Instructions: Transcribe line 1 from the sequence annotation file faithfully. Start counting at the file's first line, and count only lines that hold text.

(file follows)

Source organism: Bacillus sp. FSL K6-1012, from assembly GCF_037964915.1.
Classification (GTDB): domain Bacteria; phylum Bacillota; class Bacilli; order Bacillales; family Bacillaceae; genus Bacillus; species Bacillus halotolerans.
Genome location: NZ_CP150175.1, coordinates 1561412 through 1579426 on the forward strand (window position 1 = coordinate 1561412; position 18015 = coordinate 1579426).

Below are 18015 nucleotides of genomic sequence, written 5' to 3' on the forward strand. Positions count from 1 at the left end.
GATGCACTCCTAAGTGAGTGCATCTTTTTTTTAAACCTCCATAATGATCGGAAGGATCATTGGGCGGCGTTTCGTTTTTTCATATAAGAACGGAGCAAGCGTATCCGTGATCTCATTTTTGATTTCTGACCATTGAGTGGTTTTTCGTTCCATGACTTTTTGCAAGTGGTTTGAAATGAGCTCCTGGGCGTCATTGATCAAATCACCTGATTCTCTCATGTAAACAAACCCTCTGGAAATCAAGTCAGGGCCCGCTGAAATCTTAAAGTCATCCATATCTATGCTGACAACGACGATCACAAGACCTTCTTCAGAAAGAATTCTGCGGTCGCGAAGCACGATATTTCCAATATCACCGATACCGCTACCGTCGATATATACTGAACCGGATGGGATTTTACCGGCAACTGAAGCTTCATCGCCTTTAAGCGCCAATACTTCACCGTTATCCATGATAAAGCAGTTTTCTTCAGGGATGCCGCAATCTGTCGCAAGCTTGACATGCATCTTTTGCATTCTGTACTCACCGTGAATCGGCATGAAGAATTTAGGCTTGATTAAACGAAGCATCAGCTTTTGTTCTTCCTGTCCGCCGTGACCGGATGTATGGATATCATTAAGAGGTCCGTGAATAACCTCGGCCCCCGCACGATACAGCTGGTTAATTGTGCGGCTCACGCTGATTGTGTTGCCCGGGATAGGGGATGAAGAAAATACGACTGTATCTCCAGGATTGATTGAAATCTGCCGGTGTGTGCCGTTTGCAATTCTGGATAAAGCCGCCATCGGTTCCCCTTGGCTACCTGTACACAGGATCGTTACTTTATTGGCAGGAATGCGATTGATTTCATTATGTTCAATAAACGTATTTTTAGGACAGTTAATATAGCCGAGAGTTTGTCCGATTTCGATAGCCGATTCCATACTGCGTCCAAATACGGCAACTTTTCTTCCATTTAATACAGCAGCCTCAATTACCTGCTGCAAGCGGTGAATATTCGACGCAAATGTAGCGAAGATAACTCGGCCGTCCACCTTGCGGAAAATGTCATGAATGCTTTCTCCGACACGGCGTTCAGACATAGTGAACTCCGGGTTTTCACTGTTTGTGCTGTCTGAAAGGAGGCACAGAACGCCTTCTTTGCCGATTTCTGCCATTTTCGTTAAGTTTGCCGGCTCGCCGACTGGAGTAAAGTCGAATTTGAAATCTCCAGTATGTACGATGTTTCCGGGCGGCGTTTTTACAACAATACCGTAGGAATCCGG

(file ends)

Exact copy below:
Source organism: Bacillus sp. FSL K6-1012, from assembly GCF_037964915.1.